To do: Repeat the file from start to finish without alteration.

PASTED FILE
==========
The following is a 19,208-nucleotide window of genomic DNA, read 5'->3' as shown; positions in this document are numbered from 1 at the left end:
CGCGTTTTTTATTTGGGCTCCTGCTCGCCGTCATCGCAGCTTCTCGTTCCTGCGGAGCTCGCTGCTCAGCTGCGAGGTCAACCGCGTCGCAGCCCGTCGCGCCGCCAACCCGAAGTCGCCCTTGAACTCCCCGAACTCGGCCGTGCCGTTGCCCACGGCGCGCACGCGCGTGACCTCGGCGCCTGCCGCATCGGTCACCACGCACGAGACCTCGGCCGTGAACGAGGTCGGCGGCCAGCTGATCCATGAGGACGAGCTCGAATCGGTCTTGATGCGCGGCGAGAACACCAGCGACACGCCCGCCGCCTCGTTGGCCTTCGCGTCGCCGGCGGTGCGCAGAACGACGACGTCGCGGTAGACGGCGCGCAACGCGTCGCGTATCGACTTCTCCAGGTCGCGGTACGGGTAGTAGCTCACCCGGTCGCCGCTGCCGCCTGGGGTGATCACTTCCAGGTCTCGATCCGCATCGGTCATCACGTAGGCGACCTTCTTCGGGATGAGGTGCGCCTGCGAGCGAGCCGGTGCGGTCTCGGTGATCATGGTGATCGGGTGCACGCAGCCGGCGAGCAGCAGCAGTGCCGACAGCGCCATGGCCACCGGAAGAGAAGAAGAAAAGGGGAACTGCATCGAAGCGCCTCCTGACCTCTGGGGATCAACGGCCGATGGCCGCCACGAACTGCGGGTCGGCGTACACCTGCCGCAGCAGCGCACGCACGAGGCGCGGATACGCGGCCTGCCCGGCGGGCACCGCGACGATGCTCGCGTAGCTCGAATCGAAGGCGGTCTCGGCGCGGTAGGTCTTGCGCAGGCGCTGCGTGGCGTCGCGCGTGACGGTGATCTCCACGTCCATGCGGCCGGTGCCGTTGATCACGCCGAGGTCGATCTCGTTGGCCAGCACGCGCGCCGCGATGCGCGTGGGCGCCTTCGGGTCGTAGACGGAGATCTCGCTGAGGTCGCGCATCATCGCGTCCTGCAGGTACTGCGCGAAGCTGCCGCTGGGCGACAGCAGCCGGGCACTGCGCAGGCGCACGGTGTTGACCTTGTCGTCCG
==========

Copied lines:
The following is a 19,208-nucleotide window of genomic DNA, read 5'->3' as shown; positions in this document are numbered from 1 at the left end:
CGCGTTTTTTATTTGGGCTCCTGCTCGCCGTCATCGCAGCTTCTCGTTCCTGCGGAGCTCGCTGCTCAGCTGCGAGGTCAACCGCGTCGCAGCCCGTCGCGCCGCCAACCCGAAGTCGCCCTTGAACTCCCCGAACTCGGCCGTGCCGTTGCCCACGGCGCGCACGCGCGTGACCTCGGCGCCTGCCGCATCGGTCACCACGCACGAGACCTCGGCCGTGAACGAGGTCGGCGGCCAGCTGATCCATGAGGACGAGCTCGAATCGGTCTTGATGCGCGGCGAGAACACCAGCGACACGCCCGCCGCCTCGTTGGCCTTCGCGTCGCCGGCGGTGCGCAGAACGACGACGTCGCGGTAGACGGCGCGCAACGCGTCGCGTATCGACTTCTCCAGGTCGCGGTACGGGTAGTAGCTCACCCGGTCGCCGCTGCCGCCTGGGGTGATCACTTCCAGGTCTCGATCCGCATCGGTCATCACGTAGGCGACCTTCTTCGGGATGAGGTGCGCCTGCGAGCGAGCCGGTGCGGTCTCGGTGATCATGGTGATCGGGTGCACGCAGCCGGCGAGCAGCAGCAGTGCCGACAGCGCCATGGCCACCGGAAGAGAAGAAGAAAAGGGGAACTGCATCGAAGCGCCTCCTGACCTCTGGGGATCAACGGCCGATGGCCGCCACGAACTGCGGGTCGGCGTACACCTGCCGCAGCAGCGCACGCACGAGGCGCGGATACGCGGCCTGCCCGGCGGGCACCGCGACGATGCTCGCGTAGCTCGAATCGAAGGCGGTCTCGGCGCGGTAGGTCTTGCGCAGGCGCTGCGTGGCGTCGCGCGTGACGGTGATCTCCACGTCCATGCGGCCGGTGCCGTTGATCACGCCGAGGTCGATCTCGTTGGCCAGCACGCGCGCCGCGATGCGCGTGGGCGCCTTCGGGTCGTAGACGGAGATCTCGCTGAGGTCGCGCATCATCGCGTCCTGCAGGTACTGCGCGAAGCTGCCGCTGGGCGACAGCAGCCGGGCACTGCGCAGGCGCACGGTGTTGACCTTGTCGTCCG